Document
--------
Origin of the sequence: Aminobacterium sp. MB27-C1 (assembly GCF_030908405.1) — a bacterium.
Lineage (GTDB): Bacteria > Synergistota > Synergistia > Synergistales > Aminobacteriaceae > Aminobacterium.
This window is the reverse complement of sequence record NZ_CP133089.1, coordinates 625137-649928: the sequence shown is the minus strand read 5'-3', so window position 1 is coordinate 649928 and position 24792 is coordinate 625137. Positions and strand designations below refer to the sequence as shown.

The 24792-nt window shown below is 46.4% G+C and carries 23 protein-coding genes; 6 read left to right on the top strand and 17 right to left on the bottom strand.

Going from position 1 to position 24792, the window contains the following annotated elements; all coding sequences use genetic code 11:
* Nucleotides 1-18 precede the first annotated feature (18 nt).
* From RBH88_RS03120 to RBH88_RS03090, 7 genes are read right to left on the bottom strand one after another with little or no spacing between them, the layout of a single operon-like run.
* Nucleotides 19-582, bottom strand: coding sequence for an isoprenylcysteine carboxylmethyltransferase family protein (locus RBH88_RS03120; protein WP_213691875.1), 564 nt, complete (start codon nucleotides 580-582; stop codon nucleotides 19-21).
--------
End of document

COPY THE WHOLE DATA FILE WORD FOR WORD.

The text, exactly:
Origin of the sequence: Aminobacterium sp. MB27-C1 (assembly GCF_030908405.1) — a bacterium.
Lineage (GTDB): Bacteria > Synergistota > Synergistia > Synergistales > Aminobacteriaceae > Aminobacterium.
This window is the reverse complement of sequence record NZ_CP133089.1, coordinates 625137-649928: the sequence shown is the minus strand read 5'-3', so window position 1 is coordinate 649928 and position 24792 is coordinate 625137. Positions and strand designations below refer to the sequence as shown.

The 24792-nt window shown below is 46.4% G+C and carries 23 protein-coding genes; 6 read left to right on the top strand and 17 right to left on the bottom strand.

Going from position 1 to position 24792, the window contains the following annotated elements; all coding sequences use genetic code 11:
* Nucleotides 1-18 precede the first annotated feature (18 nt).
* From RBH88_RS03120 to RBH88_RS03090, 7 genes are read right to left on the bottom strand one after another with little or no spacing between them, the layout of a single operon-like run.
* Nucleotides 19-582, bottom strand: coding sequence for an isoprenylcysteine carboxylmethyltransferase family protein (locus RBH88_RS03120; protein WP_213691875.1), 564 nt, complete (start codon nucleotides 580-582; stop codon nucleotides 19-21).